Stephen Fry Can Sing? BBC Plan Own Toe-Curlingly Bad Version Of Brit Awards
THE BBC has long eyed up ITV’s pop-cultural weight with envy. ITV has The X Factor and Britain’s Got Talent. The BBC have got the rather stuffy Later… with Jools Holland and the even stuffier Strictly Come Dancing.
One big hitter in the TV calendar is ITV’s coverage of the Brit Awards and now, trying to muscle in, the Beeb are launching a rival to it, which will no doubt be like the musical equivalent of the incredibly dry Sports Personality of the Year.
According to Auntie, the BBC Music Awards will be very different to the Brits, and will only have three categories – British Artist of the Year, International Artist of the Year and Song of the Year.
The televised industry do, complete with smatterings of applause and record execs getting the coke in, will feature live performances and all that. With award ceremonies all being junkets for already rich people, there’s going to be some consternation from people who worry about how the BBC spends licence fee money.
John Whittingdale MP, chairman of the Commons Culture, Media and Sport Select Committee, said: “There isn’t enough music on the BBC but the BBC’s job should be to provide a platform for new music and up-and-coming artists who would otherwise not get a lot of coverage. It isn’t to provide another awards show for established artists”.
“There is no shortage of awards shows in the music industry – quite apart from the overseas ones such as the Grammys, there are the Brits and the Ivor Novellos and others recognising specific genres.”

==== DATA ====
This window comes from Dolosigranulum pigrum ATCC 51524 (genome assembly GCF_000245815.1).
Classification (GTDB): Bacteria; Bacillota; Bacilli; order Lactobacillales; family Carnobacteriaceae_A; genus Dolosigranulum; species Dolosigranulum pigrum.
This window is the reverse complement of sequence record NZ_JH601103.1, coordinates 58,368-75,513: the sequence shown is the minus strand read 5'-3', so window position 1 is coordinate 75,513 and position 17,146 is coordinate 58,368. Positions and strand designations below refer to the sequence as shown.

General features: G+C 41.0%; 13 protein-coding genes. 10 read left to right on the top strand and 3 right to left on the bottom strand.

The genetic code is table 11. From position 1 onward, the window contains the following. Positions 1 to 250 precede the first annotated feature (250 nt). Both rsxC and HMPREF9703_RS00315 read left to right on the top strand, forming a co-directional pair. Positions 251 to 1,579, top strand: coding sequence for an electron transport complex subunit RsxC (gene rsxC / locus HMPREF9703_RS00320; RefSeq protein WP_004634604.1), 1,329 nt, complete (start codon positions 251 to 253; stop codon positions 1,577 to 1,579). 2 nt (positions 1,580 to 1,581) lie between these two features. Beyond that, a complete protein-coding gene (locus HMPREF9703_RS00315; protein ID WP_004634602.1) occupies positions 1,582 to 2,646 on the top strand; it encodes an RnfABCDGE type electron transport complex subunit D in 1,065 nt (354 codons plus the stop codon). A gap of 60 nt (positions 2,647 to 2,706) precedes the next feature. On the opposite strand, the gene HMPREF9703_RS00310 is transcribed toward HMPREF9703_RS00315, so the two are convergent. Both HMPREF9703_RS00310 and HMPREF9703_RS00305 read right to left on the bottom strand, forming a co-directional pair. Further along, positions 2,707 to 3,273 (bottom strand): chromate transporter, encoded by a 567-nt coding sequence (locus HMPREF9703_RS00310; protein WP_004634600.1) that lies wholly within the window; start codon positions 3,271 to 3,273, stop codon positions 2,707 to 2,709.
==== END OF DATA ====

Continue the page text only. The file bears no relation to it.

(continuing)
“I’ve not come across anyone complaining that there are not enough music awards shows on television.”
Want the bad news? The show will be presented by Fearne Cotton and Chris Evans. Basically, they’ll going to try and irreverent one off all over each other. Twitter might implode.
The event takes place on December 11th at Earls Court, which just so happens to be the former home of the Brits. It’ll be broadcast on BBC One and, you suspect, will feature all the likely candidates and barely scrape the surface of the new and exciting things that are currently happening in Musicville.
There’s more stuffiness! The ceremony will be produced by Guy Freeman, who was in charge of the BBC’s Diamond Jubilee Concert. Jesus wept.
This ceremony comes on the back of the news that the BBC is sacking a load of people in a bid to save £38 million from their budget. Those made redundant will no doubt be thrilled to hear that Auntie is excited to throw “the biggest musical event on the BBC since Glastonbury”.
Bob Shennan, the BBC’s director of music, says: “It will have ‘BBC’ written through it like a stick of rock. This is our annual moment where we reflect on the year in music through the prism of what we’ve done on the BBC. So it’s a BBC-focused event rather than a purely commercial awards ceremony.”
“This is about us getting BBC One to position a big entertainment show in the music environment. I think for the music industry this very different take will complement perfectly what they do with the Brits.”
You can almost smell the warm pants of trouble already.